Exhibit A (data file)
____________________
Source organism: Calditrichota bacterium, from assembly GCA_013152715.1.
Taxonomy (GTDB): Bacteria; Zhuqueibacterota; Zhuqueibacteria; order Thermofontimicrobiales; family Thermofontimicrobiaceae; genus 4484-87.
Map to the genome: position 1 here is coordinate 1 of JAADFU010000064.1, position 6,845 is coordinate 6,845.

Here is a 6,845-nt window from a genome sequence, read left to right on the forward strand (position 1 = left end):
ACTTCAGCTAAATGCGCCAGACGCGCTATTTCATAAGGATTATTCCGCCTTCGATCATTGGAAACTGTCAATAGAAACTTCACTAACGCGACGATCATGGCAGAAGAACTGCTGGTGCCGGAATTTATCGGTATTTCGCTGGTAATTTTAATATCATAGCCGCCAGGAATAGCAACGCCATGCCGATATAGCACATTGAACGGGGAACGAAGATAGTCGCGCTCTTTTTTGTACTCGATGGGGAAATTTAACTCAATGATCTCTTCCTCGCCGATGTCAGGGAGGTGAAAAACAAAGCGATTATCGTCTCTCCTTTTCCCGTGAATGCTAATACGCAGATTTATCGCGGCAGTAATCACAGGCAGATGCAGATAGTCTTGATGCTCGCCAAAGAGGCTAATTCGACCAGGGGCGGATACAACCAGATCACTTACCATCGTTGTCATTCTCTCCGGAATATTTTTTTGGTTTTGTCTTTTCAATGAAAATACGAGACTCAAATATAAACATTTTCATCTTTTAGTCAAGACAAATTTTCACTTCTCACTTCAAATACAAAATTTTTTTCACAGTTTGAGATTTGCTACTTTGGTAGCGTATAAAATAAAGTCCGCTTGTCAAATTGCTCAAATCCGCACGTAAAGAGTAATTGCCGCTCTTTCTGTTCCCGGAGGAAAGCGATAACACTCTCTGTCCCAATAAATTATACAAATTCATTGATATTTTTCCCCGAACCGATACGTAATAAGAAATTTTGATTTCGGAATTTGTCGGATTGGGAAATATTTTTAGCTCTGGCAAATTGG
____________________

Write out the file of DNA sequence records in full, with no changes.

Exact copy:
Source organism: Calditrichota bacterium, from assembly GCA_013152715.1.
Taxonomy (GTDB): Bacteria; Zhuqueibacterota; Zhuqueibacteria; order Thermofontimicrobiales; family Thermofontimicrobiaceae; genus 4484-87.
Map to the genome: position 1 here is coordinate 1 of JAADFU010000064.1, position 6,845 is coordinate 6,845.

Here is a 6,845-nt window from a genome sequence, read left to right on the forward strand (position 1 = left end):
ACTTCAGCTAAATGCGCCAGACGCGCTATTTCATAAGGATTATTCCGCCTTCGATCATTGGAAACTGTCAATAGAAACTTCACTAACGCGACGATCATGGCAGAAGAACTGCTGGTGCCGGAATTTATCGGTATTTCGCTGGTAATTTTAATATCATAGCCGCCAGGAATAGCAACGCCATGCCGATATAGCACATTGAACGGGGAACGAAGATAGTCGCGCTCTTTTTTGTACTCGATGGGGAAATTTAACTCAATGATCTCTTCCTCGCCGATGTCAGGGAGGTGAAAAACAAAGCGATTATCGTCTCTCCTTTTCCCGTGAATGCTAATACGCAGATTTATCGCGGCAGTAATCACAGGCAGATGCAGATAGTCTTGATGCTCGCCAAAGAGGCTAATTCGACCAGGGGCGGATACAACCAGATCACTTACCATCGTTGTCATTCTCTCCGGAATATTTTTTTGGTTTTGTCTTTTCAATGAAAATACGAGACTCAAATATAAACATTTTCATCTTTTAGTCAAGACAAATTTTCACTTCTCACTTCAAATACAAAATTTTTTTCACAGTTTGAGATTTGCTACTTTGGTAGCGTATAAAATAAAGTCCGCTTGTCAAATTGCTCAAATCCGCACGTAAAGAGTAATTGCCGCTCTTTCTGTTCCCGGAGGAAAGCGATAACACTCTCTGTCCCAATAAATTATACAAATTCATTGATATTTTTCCCCGAACCGATACGTAATAAGAAATTTTGATTTCGGAATTTGTCGGATTGGGAAATATTTTTAGCTCTGGCAAATTGG